3 Common Causes Of Tire Flat Spotting
Tires are the only source of contact your vehicle has with the surface of a road. Without quality tires, the safety and maneuverability of your vehicle will be compromised.
Drivers are aware of many different types of tire damage, including dry rot and punctures. Flat spotting is a type of damage that might be unfamiliar to modern drivers.
Tires that are affected by flat spots can make thumping sounds while driving, make your vehicle difficult to steer, and create excessive vibrations when your vehicle is in motion.
You should study the common causes of flat spotting so that you can take action to prevent and treat this type of tire damage in the future.
1. Cold Weather
If you live in a colder climate, your vehicle's tires could be more susceptible to flat spotting. Low temperatures have a direct impact on the air pressure inside vehicle tires. Whenever the thermostat drops, tire pressure drops as well.
A reduction in tire pressure leaves your vehicle without the support it needs. The weight of your vehicle will press down on the tires, and the low air pressure will allow the rubber of the tires to expand. The result is a flat area that develops where the tire touches the ground.
Storing your vehicle indoors or using specialized winter tires that are designed to withstand temperature fluctuations can help you avoid any flat spotting that is caused by cold weather.
2. Aggressive Braking
Your personal driving style can increase the potential for flat spotting in your tires. Drivers who tend to brake aggressively are at risk of having their tires develop flat spots.
Aggressive braking is often accompanied by some skidding. As your tires skid across the surface of the road, some of the tread is worn away. Skidding can also generate heat, which can cause the rubber used to construct tires to become brittle.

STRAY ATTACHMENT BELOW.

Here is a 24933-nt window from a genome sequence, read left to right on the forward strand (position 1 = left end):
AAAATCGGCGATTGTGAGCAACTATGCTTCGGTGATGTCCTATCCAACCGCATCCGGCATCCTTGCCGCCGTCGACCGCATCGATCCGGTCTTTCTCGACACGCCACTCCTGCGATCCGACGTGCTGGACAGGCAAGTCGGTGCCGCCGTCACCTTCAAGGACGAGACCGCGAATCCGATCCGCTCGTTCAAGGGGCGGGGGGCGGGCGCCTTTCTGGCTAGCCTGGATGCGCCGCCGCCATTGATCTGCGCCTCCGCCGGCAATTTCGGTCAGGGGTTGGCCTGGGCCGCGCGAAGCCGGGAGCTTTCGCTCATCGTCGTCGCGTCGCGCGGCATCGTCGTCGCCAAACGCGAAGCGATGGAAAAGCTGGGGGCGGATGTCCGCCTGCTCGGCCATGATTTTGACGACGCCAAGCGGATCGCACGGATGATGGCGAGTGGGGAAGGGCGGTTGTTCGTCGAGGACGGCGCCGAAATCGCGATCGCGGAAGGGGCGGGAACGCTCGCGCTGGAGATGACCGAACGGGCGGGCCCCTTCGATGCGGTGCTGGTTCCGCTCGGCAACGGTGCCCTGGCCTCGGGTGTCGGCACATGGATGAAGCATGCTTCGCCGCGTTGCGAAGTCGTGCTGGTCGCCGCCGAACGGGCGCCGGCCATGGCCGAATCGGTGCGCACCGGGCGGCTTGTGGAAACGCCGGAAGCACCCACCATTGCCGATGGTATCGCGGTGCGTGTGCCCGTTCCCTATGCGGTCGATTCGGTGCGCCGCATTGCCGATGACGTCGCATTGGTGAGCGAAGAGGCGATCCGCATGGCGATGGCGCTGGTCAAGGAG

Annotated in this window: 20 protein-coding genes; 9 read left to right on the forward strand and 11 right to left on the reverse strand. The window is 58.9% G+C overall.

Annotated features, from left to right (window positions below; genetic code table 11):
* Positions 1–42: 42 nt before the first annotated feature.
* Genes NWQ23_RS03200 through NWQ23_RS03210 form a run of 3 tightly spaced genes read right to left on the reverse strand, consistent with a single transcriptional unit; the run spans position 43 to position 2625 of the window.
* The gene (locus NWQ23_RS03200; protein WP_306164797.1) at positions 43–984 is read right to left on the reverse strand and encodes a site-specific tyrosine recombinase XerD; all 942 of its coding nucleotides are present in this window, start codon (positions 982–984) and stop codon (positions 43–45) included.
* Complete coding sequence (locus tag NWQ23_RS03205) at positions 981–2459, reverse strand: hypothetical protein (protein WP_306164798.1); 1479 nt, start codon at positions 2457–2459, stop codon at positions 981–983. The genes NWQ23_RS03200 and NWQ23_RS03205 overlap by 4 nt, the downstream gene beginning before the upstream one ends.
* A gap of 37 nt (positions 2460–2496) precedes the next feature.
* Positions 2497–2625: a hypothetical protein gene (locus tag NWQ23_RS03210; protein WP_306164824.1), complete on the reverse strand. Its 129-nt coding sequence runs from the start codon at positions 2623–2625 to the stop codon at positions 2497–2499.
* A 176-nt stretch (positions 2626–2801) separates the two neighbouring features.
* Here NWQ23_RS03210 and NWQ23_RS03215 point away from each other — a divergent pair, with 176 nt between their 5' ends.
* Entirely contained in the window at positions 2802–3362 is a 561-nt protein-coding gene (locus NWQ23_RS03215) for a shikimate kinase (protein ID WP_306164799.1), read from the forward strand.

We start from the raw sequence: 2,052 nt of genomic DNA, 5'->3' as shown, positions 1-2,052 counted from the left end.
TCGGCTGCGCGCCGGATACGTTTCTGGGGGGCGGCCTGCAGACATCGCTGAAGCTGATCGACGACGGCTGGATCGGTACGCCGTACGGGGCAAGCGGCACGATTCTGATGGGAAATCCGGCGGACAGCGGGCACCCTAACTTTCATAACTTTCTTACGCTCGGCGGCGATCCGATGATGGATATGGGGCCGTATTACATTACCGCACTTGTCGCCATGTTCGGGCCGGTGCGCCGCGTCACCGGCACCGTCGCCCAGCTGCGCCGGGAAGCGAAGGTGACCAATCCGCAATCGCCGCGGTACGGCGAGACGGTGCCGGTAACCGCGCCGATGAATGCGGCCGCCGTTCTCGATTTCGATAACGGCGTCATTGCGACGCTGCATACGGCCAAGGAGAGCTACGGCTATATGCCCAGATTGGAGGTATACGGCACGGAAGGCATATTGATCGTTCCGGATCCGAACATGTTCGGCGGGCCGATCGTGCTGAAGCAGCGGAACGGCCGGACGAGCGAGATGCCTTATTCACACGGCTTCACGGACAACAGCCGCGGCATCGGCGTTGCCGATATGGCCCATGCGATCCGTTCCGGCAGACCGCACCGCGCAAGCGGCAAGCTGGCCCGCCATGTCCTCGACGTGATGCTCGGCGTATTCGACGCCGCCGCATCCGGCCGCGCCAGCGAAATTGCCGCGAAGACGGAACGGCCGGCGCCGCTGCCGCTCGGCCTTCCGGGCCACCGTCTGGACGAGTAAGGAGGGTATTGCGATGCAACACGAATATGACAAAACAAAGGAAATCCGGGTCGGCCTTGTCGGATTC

Worn tread and brittle rubber can open the door for flat spots to develop in your tires.
You should always maintain a safe following distance so that you don't have to slam on your brakes repeatedly if you want to protect your tires against flat spotting. Regular alignment services can also help prevent any flat spotting caused by aggressive driving.
3. Sitting Idle
Vehicles are not meant to sit idle for extended periods of time. A vehicle that stays in one place for too long can develop a number of issues. Water can begin to condense inside the gas tank, the battery terminals could go bad, and tires can develop flat spots.
The weight of the vehicle and the quality of the tires will each play a role in determining how long it takes for flat spots to appear.
A vehicle's weight rests entirely on a single section of rubber when the car or truck remains parked for an extended period of time. This constant pressure causes the rubber that is in contact with the ground to form to the ground's contours and harden.
Some flat spots that are created due to inactivity can be corrected by driving the vehicle for several miles. Severe flat spotting cannot be repaired and you will need to replace the affected tires to restore the safety and performance of your vehicle.
Proper storage techniques can prevent flat spots from developing while a vehicle is idle. Make sure all tires are filled to the manufacturer's recommended air pressure, then lift the car on stabilizing jacks. The jacks will help prevent the weight of the vehicle from flattening out the rubber in your tires.
The ability to recognize some of the common causes of flat spotting will allow you to repair and prevent this type of tire damage in the future.